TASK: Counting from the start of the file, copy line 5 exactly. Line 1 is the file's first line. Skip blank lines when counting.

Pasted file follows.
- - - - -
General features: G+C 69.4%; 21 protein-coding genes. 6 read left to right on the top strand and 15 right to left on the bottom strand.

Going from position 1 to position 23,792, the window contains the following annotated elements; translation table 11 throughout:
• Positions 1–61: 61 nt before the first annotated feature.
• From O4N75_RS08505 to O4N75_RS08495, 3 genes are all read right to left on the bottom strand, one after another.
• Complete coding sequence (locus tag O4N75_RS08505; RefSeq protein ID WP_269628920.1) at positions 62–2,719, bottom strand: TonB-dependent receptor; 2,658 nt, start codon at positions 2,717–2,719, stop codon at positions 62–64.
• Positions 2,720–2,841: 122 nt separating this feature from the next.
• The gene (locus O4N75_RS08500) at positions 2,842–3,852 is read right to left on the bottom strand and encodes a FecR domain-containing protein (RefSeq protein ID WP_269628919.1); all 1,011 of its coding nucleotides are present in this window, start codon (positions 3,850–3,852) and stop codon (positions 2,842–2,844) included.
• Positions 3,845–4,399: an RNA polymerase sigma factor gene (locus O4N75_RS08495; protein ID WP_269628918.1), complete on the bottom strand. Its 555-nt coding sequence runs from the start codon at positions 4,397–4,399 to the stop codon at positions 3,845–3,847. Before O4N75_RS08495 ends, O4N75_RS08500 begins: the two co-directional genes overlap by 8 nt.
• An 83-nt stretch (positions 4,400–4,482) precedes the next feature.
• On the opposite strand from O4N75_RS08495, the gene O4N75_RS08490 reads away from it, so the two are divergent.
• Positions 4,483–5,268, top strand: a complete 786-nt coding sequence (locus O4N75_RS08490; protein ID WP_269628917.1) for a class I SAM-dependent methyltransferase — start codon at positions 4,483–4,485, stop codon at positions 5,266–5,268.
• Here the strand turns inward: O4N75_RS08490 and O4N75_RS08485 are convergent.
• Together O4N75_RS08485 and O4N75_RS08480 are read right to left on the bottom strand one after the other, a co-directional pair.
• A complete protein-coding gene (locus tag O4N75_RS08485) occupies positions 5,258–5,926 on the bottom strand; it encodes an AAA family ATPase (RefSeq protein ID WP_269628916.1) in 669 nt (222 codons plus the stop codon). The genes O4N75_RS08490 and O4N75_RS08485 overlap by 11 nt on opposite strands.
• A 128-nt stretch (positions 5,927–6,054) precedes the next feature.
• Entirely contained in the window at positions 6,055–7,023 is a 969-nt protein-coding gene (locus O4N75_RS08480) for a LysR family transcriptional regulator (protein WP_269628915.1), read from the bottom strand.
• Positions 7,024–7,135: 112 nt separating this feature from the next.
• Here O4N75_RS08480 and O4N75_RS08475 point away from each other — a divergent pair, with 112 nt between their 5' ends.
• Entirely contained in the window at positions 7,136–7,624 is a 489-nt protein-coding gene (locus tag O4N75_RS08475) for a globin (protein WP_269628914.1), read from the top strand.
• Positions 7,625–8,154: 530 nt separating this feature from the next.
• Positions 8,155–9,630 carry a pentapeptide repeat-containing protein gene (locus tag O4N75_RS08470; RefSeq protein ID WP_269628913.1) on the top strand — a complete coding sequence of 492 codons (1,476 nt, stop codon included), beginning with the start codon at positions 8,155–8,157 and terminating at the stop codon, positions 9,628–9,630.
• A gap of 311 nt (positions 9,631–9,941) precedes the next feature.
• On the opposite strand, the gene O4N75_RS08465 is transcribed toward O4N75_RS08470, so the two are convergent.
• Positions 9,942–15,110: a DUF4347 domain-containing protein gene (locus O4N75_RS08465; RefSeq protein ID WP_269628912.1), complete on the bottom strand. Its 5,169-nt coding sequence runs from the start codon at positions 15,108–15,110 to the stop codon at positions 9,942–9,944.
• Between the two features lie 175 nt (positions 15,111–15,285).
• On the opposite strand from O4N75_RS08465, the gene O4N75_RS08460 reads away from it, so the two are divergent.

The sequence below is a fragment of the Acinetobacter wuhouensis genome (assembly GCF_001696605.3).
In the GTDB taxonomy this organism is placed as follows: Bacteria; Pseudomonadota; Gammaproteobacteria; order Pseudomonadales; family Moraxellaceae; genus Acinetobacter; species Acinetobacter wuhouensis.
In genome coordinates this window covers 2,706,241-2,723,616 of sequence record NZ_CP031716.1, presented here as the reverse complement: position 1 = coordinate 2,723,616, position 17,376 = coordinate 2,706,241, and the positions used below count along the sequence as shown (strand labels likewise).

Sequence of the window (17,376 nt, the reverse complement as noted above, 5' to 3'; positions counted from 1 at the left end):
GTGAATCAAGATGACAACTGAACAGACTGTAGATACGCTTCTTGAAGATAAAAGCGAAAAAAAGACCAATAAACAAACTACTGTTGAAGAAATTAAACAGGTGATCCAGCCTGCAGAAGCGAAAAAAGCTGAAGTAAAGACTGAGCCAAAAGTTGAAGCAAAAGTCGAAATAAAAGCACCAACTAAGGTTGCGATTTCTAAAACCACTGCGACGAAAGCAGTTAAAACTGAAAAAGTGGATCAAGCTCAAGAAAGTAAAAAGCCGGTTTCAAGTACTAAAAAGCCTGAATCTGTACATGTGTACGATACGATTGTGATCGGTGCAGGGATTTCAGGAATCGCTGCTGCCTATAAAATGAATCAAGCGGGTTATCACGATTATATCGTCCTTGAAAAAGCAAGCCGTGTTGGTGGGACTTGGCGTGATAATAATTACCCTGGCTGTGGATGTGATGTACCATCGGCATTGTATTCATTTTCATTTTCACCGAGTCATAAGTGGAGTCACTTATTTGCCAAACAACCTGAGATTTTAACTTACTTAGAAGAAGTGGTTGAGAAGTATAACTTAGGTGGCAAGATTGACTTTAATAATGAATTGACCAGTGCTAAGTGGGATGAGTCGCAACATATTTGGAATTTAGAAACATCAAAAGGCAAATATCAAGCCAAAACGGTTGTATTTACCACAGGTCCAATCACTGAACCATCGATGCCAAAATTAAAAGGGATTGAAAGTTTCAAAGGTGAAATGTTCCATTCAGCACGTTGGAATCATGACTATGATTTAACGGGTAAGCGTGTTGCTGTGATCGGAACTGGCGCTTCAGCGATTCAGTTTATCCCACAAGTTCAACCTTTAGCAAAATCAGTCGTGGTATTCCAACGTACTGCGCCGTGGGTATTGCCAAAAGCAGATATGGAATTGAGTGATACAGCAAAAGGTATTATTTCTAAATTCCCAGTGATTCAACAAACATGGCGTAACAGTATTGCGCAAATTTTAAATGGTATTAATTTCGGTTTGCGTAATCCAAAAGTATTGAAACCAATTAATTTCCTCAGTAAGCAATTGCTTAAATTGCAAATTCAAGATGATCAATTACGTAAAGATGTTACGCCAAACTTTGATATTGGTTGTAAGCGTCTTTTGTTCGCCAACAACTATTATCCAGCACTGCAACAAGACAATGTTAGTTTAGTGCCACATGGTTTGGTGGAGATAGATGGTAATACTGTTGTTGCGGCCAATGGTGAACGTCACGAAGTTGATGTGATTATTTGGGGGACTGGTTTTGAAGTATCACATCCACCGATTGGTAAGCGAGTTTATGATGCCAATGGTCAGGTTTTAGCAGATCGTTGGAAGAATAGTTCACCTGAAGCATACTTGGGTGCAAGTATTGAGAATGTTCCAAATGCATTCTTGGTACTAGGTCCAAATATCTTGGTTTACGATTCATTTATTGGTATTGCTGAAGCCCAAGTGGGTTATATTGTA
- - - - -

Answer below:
• Complete coding sequence (locus tag O4N75_RS08505; RefSeq protein ID WP_269628920.1) at positions 62–2,719, bottom strand: TonB-dependent receptor; 2,658 nt, start codon at positions 2,717–2,719, stop codon at positions 62–64.